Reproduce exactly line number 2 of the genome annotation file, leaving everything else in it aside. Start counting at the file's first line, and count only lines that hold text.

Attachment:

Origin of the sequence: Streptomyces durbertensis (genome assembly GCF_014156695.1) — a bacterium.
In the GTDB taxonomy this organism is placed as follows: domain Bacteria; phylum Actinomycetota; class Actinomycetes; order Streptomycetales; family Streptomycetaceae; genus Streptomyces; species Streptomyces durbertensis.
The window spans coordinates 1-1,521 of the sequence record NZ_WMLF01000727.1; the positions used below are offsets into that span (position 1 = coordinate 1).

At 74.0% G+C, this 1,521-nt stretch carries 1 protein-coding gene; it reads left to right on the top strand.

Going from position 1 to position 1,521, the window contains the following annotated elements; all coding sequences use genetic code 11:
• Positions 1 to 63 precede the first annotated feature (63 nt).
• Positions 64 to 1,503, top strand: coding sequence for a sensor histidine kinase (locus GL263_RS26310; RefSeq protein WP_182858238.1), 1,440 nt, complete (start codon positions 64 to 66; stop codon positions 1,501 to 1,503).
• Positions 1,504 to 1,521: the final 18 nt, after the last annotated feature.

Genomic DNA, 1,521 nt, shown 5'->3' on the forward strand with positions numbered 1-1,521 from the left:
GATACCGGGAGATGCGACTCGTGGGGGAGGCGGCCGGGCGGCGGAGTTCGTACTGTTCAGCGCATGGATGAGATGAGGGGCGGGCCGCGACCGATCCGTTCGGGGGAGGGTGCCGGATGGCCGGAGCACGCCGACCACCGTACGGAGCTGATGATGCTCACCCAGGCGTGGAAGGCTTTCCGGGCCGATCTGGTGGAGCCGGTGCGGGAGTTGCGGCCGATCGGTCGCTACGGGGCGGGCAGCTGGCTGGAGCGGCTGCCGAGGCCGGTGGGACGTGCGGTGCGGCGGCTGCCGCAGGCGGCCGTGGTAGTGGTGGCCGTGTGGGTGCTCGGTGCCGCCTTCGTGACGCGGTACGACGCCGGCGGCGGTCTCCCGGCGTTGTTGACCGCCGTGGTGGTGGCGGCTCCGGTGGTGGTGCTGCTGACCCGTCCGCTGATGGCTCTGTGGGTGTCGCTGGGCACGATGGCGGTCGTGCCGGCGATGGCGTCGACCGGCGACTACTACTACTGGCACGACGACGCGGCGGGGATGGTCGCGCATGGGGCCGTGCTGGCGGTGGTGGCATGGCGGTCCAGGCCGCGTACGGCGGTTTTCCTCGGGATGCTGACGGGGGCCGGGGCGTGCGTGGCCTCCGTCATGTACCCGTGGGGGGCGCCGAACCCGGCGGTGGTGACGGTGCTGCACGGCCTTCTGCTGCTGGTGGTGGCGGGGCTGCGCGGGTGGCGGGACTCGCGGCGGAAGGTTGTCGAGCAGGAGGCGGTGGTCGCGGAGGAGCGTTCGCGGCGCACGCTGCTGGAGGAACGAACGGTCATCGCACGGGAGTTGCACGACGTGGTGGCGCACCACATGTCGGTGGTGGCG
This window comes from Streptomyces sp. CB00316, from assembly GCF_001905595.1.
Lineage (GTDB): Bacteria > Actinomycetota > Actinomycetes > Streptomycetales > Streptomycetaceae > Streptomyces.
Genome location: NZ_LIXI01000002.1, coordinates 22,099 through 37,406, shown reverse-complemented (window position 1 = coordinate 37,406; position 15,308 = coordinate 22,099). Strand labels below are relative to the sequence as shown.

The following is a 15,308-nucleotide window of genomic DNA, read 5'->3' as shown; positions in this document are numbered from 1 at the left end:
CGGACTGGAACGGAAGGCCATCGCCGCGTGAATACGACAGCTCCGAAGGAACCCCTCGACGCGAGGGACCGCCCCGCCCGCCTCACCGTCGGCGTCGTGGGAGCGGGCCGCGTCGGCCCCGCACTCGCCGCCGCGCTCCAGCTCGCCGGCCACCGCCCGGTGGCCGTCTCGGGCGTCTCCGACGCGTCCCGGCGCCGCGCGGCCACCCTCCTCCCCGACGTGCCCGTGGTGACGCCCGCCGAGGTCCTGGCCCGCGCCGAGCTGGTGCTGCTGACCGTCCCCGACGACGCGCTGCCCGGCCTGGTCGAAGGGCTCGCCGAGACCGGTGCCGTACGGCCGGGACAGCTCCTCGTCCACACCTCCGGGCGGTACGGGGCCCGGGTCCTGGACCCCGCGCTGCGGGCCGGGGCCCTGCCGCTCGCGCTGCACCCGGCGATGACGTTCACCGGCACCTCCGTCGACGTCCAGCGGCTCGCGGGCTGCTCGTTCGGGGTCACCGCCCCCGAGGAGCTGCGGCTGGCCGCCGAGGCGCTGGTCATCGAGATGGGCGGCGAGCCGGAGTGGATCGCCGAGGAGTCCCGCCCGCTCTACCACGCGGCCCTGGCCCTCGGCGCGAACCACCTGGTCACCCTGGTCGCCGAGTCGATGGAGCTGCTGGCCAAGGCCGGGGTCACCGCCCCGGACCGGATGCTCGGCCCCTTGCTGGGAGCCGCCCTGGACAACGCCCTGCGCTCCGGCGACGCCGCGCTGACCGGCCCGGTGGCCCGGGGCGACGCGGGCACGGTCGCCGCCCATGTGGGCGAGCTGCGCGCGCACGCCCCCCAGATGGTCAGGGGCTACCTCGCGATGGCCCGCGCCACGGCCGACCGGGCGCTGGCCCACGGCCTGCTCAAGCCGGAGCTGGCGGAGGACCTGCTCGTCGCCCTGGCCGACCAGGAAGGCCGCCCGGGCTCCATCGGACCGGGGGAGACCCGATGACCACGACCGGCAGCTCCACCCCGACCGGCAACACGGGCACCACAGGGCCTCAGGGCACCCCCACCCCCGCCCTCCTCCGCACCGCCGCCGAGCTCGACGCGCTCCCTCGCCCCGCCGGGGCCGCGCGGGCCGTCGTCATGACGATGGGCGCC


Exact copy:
In the GTDB taxonomy this organism is placed as follows: domain Bacteria; phylum Actinomycetota; class Actinomycetes; order Streptomycetales; family Streptomycetaceae; genus Streptomyces; species Streptomyces durbertensis.